California Typewriter

Synopsis: California Typewriter is a story about people whose lives are connected by typewriters. The film is a meditation on creativity and technology featuring Tom Hanks, John Mayer, Sam Shepard, David McCullough and others.
Genre: Documentary
Director(s): Doug Nichol
Production: Gravitas Ventures
  3 wins & 5 nominations.
 
IMDB:
7.2
Metacritic:
80
Rotten Tomatoes:
100%
TV-PG
Year:
2016
103 min
Website
206 Views


1

(whirring)

(wind noise)

(engine revving)

- Sunday, August 21st, 1966.

A perfect day for an execution.

Approximately 122 miles

southwest of Las Vegas,

a 1963 Buick LeSabre,

license plate FUP744,

is hammering along US

highway 91, Interstate 15.

- Ed was driving my

car, a '63 Buick.

Pat Blackwell was

in the backseat with

all his camera stuff.

I had a typewriter with me

and it was Ed's typewriter.

One of the feet was broken

off of it and I said,

man, I don't have any

place to put my feet.

So I said, I'll buy you

another typewriter, Ed,

let's throw this

thing out the window.

And he said, toss it.

- [Darren] At 5:
07 PM, the

passenger window rolls down.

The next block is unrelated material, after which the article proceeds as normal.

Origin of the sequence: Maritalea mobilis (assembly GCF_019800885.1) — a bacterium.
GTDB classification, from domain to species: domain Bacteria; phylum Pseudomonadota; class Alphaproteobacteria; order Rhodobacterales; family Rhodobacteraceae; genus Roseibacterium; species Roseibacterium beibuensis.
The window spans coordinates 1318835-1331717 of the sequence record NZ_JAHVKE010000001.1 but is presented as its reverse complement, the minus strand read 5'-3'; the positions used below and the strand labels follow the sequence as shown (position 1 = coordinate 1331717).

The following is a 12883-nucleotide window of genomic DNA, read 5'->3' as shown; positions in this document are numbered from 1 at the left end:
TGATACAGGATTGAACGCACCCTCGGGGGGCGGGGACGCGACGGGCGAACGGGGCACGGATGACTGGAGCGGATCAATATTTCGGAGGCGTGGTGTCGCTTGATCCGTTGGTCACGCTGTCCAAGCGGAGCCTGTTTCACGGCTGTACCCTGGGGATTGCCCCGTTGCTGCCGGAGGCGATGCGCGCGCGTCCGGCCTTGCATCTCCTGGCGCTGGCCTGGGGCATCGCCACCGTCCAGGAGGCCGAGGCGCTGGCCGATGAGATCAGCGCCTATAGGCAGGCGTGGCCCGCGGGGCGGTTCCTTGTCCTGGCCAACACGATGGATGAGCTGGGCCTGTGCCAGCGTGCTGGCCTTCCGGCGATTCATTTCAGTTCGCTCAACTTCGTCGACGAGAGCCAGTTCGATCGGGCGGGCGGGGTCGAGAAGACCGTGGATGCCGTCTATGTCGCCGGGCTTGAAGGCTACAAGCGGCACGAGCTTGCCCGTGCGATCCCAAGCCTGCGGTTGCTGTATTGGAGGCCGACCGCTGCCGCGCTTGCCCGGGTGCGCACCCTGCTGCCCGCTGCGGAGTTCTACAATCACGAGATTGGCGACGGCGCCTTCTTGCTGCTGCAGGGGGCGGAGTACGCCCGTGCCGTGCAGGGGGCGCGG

- We saw a flat place

up ahead and I said,

okay, get her up to

90 miles an hour and

at the right moment,

I just tossed it.

(shattering)

(engine revving)

- The wreckage stretches along

(ding)

189 feet of asphalt

and Nevada desert.

- Either me or Ed said,

you know we should go back

and photograph that.

If there was ever an

investigation of this,

was it an accident

or was it a murder?

(plinky piano notes)

It was too directly

bound to its own anguish

to be anything other

than a cry of negation,

carrying within itself, the

seeds of its own destruction.

- Ed Ruscha and Mason

Williams' Royal Road Test

is still one of

my favorite books.

It looks like a

technical manual,

it's a little yellow,

spiral bound notebook.

The kind of thing that

you might have received

as an instruction manual

with any Royal typewriter.

- Scene of strewn wreckage.

Figure in foreground

points to impact area,

there is no real

explanation of it,

you're just kind of confronted

with the bald facts of it

and these really stark

black and white photos.

The kind of thing that

you might see if someone

was investigating a crime scene.

- [Mason] Carriage assembly.

- Then you're left trying

to make sense out of it.

(eerie piano notes)

When I found that book,

it was kind of a

definitive moment for me.

I looked at it and

I thought, yeah,

this is the grave

of typewriting,

this is the moment when

it stopped being one thing

and started being

something else.

- [Auctioneer] Here we are

now, Lot 84, Cormac McCarthy's

Olivetti manual typewriter,

on which he has typed all

but one of all of his novels,

including three

not yet published.

And I can open up.

It is on the left at

$45,000, $48,000, $50,000.

$60,000, 70,000.

$80,000.

$85,000.

(ding)

$90,000

$95,000.

$120,000, you came all this way.

$170,000.

$180,000.

$190,000.

$200,000.